On May 14 1970, I had just celebrated my seventh birthday. I was living at the time in a suburb of Chicago. In 1965, my parents had emigrated from England, my brother was born in 1966, and in 1970, my mother was pregnant again. The events that I'm about to speak of undoubtedly happened on May 15, but I've been snapped back to that time a conversation I had with Liza, about the radical impulse, the differences among so many bloggers—the division that has arisen among those of us who look at the upcoming election and want to cry over our "choices."
Some of us have been accused of being single-issue voters who are willing to see the Democrats lose in November because they are running so may anti-choice D's. In fact, we've been lectured by quite a few people about how if we elect these anti-choice Democrats, choice will still be preserved. It's a logic I can't follow; won't these folks wind up serving on committees where they're still going to be able to have a say on issues related to privacy? Or will they magically vote the way they are told to by the leadership? 'Coz you know, that's been working out so well these past two years.
Anyway. I want to talk about how I became a radical leftist, the moment at which I understood that my way of looking at the world was coming from some other place than "love of country" or "patriotism," the two things we start almost immediately to teach children in school. Kindergartners say the Pledge. But they don't often talk about issues of social justice.
In my family, we did. Nearly every single night.
1970 was the year of Kent State. But I don't remember Kent State. I don't have a single image in my head of it, other than the photos I saw much later, and the song by CSNY. It's not Kent State that changed my life. It's Jackson State. On May 14, two students were killed by police at Jackson State in Mississippi. And that I do remember. Because I remember specifically what I said to my father while we were watching the news about the killings: "Daddy. I don't ever want to move down south. All they do is kill people down there."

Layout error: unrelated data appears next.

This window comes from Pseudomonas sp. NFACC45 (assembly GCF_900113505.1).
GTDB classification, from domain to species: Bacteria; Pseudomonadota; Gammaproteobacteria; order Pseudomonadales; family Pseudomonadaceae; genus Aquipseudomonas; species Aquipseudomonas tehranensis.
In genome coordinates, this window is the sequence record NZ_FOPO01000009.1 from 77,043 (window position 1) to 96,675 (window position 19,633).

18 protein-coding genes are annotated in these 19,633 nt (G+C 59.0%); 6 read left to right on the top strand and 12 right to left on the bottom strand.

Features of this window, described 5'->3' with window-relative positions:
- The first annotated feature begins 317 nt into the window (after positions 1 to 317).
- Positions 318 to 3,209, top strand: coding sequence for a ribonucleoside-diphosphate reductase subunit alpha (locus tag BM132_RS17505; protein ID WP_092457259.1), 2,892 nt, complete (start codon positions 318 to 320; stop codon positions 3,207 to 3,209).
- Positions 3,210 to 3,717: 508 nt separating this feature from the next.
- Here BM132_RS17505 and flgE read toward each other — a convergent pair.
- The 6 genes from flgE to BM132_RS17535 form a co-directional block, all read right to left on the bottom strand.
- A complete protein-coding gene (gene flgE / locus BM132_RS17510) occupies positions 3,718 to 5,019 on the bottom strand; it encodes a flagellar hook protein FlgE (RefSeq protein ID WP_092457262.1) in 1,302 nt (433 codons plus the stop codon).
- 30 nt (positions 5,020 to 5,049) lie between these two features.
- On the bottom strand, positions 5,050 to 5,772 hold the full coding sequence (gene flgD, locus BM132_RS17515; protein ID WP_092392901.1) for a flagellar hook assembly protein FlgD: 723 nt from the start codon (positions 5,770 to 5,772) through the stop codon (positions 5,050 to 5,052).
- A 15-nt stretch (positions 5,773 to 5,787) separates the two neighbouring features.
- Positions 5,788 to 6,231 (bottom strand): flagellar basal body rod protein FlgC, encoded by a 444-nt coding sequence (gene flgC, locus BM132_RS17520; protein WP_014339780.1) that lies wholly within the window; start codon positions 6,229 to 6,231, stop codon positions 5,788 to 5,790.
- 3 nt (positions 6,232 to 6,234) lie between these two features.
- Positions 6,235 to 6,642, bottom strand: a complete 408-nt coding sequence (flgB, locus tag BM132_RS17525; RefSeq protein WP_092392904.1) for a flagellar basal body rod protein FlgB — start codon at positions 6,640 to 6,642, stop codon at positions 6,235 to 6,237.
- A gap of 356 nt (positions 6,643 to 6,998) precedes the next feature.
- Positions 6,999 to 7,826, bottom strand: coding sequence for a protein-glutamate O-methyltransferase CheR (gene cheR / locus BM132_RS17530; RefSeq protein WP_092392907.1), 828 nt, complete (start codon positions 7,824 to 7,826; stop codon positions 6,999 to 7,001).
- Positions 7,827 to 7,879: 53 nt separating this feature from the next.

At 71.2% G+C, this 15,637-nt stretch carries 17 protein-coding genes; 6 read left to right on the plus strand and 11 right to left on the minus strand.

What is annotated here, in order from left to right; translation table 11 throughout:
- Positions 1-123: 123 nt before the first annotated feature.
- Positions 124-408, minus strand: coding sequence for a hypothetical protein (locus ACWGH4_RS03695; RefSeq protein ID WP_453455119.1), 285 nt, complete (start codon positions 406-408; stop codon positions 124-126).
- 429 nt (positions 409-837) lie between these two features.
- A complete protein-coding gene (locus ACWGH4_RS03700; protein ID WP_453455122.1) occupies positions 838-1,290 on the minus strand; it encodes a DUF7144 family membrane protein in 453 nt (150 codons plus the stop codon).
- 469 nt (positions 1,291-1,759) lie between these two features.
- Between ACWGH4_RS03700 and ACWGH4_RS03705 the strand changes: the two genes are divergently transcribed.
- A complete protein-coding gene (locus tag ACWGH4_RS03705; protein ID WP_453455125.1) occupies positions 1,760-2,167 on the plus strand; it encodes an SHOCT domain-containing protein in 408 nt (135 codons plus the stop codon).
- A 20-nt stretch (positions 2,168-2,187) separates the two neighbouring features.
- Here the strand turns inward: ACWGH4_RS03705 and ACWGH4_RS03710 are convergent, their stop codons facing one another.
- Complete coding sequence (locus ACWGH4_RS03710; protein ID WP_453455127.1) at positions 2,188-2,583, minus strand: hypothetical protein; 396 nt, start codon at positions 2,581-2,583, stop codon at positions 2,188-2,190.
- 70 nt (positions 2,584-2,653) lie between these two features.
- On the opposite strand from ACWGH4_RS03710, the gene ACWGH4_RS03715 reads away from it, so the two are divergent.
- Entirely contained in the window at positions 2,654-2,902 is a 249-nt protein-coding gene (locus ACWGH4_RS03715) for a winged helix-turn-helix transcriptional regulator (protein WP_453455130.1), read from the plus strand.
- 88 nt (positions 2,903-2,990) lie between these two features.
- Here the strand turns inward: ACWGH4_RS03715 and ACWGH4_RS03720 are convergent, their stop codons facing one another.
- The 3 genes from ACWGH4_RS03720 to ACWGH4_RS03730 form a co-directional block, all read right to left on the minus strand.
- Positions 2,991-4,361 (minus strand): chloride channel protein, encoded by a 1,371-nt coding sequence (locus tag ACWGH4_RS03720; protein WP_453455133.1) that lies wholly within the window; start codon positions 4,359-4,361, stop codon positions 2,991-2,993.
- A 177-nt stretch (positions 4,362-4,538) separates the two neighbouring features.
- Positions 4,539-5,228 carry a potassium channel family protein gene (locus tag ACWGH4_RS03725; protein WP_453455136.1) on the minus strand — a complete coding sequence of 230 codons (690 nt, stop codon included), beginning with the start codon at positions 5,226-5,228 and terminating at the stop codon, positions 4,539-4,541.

The possibility of moving down south was not out of the question. My father was a management consultant, and we moved from assignment to assignment, following him all over the country. I was to move 11 times in 10 years. By the time I was 7, we were on our third move, and recently, even though we were living in Chicago, he had started traveling to Texas to help out with a short-term project. That day, I was filled with terror to think that I could wind up down south.
By the time I was 7, I knew my father's stories about his personal heroes: Mahatma Gandhi and Martin Luther King, Jr. My father told me stories about his father's witnessing of Gandhi's trip to Northern England, where Gandhi had asked the workers there to allow Indians to make their own cloth. My father had been inspired by King. Although my father was not a religious man, he carried a copy of the Beatitudes in his wallet. He told me that those words were the only words that someone needed to know about religion.
I don't know if the news showed footage of the dead students at Jackson State. I do know that, even now, I have a visceral reaction when I think about that day. I have images in my head of chaos and guns and black students running for their lives. I have an image in my head of my 7-year old self, trying to make sense of what had happened.